Manganese Neurotoxicity: a Focus on Glutamate Transporters
1 Department of Physiology, Meharry Medical College, Nashville, TN, USA
2 Department of Pediatrics, Vanderbilt University Medical Center, 2215-B Garland Avenue, 11415 MRB IV, Nashville, TN, 37232-0414, USA
Annals of Occupational and Environmental Medicine 2013, 25:4 doi:10.1186/2052-4374-25-4Published: 21 May 2013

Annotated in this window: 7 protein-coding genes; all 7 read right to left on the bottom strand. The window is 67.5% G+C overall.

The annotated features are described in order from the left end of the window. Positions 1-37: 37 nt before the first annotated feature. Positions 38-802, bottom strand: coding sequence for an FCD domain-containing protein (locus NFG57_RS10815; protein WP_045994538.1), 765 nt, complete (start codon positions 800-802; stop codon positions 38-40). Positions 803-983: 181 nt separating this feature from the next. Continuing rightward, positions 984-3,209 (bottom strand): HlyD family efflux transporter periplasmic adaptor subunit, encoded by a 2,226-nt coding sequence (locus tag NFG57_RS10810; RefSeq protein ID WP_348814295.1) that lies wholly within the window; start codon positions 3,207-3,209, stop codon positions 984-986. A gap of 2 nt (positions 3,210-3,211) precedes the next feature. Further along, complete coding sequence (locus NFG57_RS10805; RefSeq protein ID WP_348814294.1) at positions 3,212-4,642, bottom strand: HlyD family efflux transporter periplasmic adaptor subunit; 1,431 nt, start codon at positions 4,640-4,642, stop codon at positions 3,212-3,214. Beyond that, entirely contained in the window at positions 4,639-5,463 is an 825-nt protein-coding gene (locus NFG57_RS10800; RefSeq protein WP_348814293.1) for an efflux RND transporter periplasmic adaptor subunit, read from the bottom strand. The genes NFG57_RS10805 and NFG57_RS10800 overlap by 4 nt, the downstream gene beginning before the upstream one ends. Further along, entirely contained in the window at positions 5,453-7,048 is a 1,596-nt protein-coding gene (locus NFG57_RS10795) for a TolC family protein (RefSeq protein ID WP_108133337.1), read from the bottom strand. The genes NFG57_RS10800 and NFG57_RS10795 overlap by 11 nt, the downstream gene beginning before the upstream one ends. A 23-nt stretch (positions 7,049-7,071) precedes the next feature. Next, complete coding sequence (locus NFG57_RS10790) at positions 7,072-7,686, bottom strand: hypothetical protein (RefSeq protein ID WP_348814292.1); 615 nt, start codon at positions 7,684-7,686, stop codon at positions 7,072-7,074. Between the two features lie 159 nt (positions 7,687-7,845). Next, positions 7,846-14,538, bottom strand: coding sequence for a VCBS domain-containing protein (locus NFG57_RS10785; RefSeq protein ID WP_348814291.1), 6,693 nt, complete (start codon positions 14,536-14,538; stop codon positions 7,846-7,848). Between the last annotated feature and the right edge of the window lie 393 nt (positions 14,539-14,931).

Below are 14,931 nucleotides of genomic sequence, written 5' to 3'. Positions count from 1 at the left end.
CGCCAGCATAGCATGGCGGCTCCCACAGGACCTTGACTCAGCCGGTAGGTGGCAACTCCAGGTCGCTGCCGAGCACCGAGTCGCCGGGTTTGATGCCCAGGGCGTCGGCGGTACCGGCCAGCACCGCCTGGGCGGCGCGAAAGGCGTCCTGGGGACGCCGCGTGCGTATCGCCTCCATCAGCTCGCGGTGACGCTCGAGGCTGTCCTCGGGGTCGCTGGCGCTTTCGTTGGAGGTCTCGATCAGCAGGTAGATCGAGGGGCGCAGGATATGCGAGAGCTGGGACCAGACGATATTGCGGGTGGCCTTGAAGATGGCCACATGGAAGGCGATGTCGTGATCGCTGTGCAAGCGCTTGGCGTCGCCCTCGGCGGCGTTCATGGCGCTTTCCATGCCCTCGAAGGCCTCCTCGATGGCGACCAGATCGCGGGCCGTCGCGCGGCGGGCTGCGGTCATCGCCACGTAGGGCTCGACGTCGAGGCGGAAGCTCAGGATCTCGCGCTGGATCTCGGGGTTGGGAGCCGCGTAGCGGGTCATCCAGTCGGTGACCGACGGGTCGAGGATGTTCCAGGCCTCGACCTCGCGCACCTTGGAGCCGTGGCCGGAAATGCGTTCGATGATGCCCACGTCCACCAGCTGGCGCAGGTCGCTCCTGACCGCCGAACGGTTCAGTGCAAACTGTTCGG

Manganese (Mn) is an essential element that is required in trace amount for normal growth, development as well maintenance of proper function and regulation of numerous cellular and biochemical reactions. Yet, excessive Mn brain accumulation upon chronic exposure to occupational or environmental sources of this metal may lead to a neurodegenerative disorder known as manganism, which shares similar symptoms with idiopathic Parkinson’s disease (PD). In recent years, Mn exposure has gained public health interest for two primary reasons: continuous increased usage of Mn in various industries, and experimental findings on its toxicity, linking it to a number of neurological disorders. Since the first report on manganism nearly two centuries ago, there have been substantial advances in the understanding of mechanisms associated with Mn-induced neurotoxicity. This review will briefly highlight various aspects of Mn neurotoxicity with a focus on the role of astrocytic glutamate transporters in triggering its pathophysiology.